The company has also unveiled its Gaudi3 accelerator chip aimed at accelerating AI workloads in the data center. This will be in direct competition with Nvidia’s and Advanced Micro Devices‘ AI chips.

Intel is also making rapid inroads in the automotive AI market with its new family of AI-enhanced chips and a deal to acquire Silicon Mobility, a company that specializes in chips for intelligent electric-vehicle energy management. The AI automotive market is estimated to grow from $3.6 billion in 2022 to $14.9 billion in 2030, so it can present a significant long-term revenue opportunity for Intel.

Against the backdrop of these AI-fueled tailwinds, Intel’s current share-price pullback seems to present an attractive buying opportunity.


E-commerce and cloud computing giant Amazon grappled in the last couple of years with reduced consumer discretionary spending and declining enterprise spending. However, with recessionary and inflationary fears receding, the future of this stock seems bright. The company reported a 13% year-over-year rise in revenue to $143 billion in the third quarter (ending Sept. 30, 2023), and operating profit surged 348% year over year to $11.2 billion.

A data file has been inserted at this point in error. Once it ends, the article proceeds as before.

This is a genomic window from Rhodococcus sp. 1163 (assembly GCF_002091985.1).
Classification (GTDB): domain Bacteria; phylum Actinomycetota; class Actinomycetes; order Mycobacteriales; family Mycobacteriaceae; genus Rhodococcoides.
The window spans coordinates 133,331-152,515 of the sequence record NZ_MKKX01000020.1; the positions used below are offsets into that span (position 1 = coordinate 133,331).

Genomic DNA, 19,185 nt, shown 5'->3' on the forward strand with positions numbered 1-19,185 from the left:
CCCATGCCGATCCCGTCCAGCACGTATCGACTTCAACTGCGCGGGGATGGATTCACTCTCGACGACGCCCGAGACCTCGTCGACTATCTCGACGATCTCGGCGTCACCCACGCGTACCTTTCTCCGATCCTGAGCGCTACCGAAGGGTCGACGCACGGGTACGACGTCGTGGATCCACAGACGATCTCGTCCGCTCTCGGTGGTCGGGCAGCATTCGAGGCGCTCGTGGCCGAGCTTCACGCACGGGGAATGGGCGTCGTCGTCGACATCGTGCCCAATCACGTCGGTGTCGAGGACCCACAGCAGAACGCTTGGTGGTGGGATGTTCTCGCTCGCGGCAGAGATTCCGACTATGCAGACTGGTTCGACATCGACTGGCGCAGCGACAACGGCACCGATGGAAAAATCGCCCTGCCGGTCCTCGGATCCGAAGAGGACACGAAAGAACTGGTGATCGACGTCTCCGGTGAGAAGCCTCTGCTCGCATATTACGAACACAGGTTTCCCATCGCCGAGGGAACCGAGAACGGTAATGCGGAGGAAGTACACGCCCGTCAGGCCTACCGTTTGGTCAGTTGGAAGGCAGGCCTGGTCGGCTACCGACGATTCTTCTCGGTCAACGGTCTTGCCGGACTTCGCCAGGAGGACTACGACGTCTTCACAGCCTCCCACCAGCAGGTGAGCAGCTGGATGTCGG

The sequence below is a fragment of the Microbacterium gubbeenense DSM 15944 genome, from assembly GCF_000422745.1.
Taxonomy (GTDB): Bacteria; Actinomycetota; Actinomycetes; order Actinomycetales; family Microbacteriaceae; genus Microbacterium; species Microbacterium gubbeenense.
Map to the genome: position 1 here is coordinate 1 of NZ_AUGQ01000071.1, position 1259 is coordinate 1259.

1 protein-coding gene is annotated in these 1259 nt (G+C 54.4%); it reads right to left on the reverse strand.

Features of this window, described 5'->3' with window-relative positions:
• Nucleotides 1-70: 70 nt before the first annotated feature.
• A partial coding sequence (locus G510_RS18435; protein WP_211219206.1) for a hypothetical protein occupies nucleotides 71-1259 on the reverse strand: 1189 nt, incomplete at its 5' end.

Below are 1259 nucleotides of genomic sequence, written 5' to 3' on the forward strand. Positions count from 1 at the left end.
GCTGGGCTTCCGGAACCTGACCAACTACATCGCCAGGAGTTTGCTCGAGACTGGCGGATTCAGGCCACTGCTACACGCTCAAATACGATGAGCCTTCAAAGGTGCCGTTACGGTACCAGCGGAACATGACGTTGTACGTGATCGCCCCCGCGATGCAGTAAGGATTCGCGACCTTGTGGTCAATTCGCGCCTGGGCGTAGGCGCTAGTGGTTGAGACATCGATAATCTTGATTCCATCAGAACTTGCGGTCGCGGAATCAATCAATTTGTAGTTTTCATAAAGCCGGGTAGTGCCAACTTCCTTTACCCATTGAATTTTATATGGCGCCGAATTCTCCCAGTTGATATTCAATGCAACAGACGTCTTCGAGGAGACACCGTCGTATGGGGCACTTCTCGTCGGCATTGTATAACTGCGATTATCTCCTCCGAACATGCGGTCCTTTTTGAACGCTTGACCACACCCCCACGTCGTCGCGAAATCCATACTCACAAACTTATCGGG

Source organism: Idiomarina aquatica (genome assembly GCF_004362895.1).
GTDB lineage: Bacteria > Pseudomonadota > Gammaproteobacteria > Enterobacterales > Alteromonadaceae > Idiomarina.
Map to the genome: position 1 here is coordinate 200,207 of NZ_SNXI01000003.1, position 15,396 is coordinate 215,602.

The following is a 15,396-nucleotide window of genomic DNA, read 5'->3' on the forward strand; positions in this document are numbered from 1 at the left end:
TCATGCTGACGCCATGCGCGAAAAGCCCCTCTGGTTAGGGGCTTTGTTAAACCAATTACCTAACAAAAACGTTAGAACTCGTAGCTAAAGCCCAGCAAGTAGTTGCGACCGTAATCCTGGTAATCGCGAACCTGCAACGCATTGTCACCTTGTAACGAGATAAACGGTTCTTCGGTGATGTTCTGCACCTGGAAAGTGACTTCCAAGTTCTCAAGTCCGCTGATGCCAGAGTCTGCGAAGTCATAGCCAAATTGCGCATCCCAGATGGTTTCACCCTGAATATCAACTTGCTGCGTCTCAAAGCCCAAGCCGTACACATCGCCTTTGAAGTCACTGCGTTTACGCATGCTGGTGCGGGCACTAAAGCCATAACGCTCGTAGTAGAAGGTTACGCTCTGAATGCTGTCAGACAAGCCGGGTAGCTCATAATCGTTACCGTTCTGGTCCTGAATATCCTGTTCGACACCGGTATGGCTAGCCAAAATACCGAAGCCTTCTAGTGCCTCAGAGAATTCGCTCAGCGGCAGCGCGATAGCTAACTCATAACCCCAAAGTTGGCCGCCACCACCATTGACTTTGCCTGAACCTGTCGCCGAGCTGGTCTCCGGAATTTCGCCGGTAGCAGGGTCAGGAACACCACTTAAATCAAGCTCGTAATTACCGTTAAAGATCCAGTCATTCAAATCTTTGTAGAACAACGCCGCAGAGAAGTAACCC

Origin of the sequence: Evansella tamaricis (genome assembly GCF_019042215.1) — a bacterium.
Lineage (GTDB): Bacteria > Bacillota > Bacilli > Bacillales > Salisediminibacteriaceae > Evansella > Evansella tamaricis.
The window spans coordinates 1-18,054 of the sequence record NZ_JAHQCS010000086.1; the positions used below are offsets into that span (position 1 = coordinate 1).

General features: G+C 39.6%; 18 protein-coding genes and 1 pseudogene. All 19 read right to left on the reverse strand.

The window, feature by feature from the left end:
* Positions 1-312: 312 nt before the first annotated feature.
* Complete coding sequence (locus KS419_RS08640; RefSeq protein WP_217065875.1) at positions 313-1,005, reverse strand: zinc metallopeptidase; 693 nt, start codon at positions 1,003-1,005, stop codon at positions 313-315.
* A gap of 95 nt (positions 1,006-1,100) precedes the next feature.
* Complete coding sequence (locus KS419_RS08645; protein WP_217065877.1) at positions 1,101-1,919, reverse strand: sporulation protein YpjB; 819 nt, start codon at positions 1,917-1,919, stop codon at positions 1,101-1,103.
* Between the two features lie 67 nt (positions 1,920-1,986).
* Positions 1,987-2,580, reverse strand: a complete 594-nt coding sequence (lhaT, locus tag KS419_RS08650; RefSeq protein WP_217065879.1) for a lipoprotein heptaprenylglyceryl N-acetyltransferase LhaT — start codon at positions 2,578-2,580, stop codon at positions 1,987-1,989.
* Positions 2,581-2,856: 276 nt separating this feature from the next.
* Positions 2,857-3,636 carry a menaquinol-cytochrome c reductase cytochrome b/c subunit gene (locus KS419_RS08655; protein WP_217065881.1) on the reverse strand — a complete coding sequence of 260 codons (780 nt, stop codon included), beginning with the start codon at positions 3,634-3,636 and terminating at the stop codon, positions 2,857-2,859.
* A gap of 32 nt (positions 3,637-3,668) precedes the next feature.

Amazon accounted for a 37.6% share of the U.S. e-commerce market in 2023 and is working hard to maintain its market dominance. It’s been implementing strategies to regionalize its delivery network, improve delivery speeds, optimize inventory management, and reduce overall operational expenses.

The company is also investing heavily in deploying robotics in its warehouses and in generative AI capabilities for product discovery, inventory forecasting, and optimizing last-mile delivery routes. With global retail e-commerce sales expected to grow by 9.6% to $6.9 trillion in 2024, Amazon seems positioned to benefit from this secular trend.